(Guest post by Greg Forster)
Did Milton Friedman support school choice programs where the financing runs through the tax code rather than the treasury? He always made it clear that if he had a choice between them, he preferred vouchers (funded through the treasury) over either of the two alternatives forms of school choice that use the tax code (direct tax credits for families to offest thier tuition costs or scholarships distributed by charitable organizations and funded by donations that make the donor eligible for a tax credit). But that doesn’t mean he didn’t support the tax-code alternatives or didn’t consider them to be “true” school choice programs.
I bring this up because Robert Enlow of the Friedman Foundation has dug up a letter that Milton wrote in support of Florida’s tax-credit scholarship program. The letter was written on May 17, 2005 and was addressed to a Florida corporate leader who was considering whether or not to support the program.
I agree with you completely that the tax code should be used solely to raise revenue to fund necessary government spending and not to create social policy. Unfortunately, in schooling, the tax code is already being used to create social policy, by devoting tax funds to maintaining a socialist education system. If the state decides to subsidize the schooling of children, the straightforward way is to provide a voucher to each parent and let the parent choose the school that he believes is best for his or her children. Let the private market provide the schools. If the state wants to set up schools, let them charge tuition and compete with private schools on a level playing field.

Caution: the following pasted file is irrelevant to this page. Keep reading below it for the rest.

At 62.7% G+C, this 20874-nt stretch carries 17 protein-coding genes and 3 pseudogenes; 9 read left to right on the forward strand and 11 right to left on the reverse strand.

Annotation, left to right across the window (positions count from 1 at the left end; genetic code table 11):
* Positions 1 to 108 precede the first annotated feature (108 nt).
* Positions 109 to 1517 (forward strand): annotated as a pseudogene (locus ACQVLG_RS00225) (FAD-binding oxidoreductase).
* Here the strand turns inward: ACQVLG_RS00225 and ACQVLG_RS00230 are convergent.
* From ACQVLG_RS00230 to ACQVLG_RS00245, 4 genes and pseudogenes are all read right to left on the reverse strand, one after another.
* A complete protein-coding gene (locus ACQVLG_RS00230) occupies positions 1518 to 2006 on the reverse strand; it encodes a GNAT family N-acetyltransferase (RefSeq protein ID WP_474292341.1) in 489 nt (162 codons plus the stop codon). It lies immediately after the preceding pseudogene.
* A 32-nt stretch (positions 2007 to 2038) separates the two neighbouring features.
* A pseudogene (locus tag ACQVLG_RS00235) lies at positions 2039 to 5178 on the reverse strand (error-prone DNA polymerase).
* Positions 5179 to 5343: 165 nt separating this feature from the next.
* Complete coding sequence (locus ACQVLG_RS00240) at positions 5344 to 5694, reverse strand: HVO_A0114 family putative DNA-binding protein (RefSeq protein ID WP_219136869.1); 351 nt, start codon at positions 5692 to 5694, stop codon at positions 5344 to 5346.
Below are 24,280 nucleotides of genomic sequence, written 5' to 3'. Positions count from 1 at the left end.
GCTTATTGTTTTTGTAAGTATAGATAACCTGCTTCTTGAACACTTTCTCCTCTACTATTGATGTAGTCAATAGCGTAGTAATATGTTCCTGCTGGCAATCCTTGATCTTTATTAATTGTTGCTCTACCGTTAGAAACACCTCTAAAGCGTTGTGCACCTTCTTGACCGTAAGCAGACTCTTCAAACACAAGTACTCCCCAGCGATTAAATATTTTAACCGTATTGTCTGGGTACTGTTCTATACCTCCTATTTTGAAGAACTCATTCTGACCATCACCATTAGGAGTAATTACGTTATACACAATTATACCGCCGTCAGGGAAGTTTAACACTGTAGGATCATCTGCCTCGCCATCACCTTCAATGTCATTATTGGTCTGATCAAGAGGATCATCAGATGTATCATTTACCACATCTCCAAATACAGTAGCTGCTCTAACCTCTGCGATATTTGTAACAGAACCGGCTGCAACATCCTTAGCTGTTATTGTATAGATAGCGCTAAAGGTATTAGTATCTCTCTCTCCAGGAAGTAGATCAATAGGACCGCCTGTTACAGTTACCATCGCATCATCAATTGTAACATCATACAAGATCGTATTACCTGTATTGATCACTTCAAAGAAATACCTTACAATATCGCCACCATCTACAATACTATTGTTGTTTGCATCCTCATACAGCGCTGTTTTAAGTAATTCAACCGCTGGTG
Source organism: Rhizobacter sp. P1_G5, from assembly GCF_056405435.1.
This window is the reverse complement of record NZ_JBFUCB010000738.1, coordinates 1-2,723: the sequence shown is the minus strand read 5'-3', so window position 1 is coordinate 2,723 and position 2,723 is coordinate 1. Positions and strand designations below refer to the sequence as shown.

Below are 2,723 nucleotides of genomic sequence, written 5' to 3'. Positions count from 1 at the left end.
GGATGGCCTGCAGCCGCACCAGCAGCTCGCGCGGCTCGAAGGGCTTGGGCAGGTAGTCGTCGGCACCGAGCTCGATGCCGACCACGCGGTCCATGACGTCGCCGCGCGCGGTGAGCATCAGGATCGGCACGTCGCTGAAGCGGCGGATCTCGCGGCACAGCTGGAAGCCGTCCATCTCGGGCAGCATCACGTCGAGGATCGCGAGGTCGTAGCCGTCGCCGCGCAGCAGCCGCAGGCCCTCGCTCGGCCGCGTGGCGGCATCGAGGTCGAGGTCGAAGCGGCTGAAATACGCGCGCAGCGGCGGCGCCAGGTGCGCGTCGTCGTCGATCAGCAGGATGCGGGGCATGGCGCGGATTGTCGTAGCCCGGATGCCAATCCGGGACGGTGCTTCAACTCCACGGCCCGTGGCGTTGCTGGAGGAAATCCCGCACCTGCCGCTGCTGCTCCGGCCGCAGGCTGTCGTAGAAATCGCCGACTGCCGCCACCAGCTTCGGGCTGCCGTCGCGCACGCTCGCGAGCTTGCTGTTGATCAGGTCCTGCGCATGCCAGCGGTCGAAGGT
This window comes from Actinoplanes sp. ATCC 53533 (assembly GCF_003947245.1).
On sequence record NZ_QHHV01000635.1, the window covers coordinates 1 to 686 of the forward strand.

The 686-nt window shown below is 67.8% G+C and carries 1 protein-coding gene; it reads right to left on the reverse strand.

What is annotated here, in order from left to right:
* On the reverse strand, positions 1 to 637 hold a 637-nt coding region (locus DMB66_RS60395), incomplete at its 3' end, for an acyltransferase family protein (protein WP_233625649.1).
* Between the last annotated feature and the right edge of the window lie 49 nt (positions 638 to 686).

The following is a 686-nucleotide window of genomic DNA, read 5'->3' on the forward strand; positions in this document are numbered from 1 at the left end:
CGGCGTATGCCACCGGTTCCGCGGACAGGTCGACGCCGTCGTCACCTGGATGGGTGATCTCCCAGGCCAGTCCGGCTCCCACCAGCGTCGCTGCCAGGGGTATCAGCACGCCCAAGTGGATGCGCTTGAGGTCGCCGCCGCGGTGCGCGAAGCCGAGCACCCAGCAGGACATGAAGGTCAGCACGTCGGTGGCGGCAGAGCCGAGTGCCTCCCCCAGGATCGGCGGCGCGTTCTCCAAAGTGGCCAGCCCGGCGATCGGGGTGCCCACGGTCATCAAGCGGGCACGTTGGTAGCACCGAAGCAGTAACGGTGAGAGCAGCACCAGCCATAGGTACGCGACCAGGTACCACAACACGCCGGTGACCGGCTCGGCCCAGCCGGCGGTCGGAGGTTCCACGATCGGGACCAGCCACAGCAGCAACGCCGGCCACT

Unfortunately, for reasons we are both well aware of, ranging from unions to school administrators and religious concerns, that ideal solution is not feasible.** Where it has been feasible to any significant extent, as in Milwaukee and the Florida Opportunity Scholarship Program, it has worked well. But again and again, as currently in Florida, an inferior tax credit program seems the only political option. Tax credits are an indirect, and I believe less efficient, way to do what vouchers do more directly. But they do promote the basic objective, of expanding parental choice and thereby introducing more competition into the educational industry. As a result, I have reluctantly supported tax credit programs in a number of states.
Let me just repeat, the tax system is being used for social purposes with both vouchers and tax credits.
**I think we may take it as given that he means “not currently feasible in Florida.” Any attmept to attribute to Milton Friedman the view that vouchers were “not feasible” in general would be absurd in light of his continuing active support for voucher efforts right up to the end of his life.
Milton was always completely open about his opinions, even to a fault. If he was thinking about whether to change his mind about something, but wasn’t yet sure whether to change his position, he would say so – and this would sometimes drive people to claim he had in fact changed his position.
We see that openness in this letter. He admits that his support for tax credits is only as a second-best option and even says the he supports them “reluctantly.” But if you knew Milton even a little bit – and I was only privileged to know him a little bit before he died – you know that he wouldn’t say he supported them at all unless he really supported them. The emphasis here is on the support, not the reluctance; the reluctance only comes in because (as the opening sentence makes clear) he’s addressing an audience that shares his concerns about tax credits.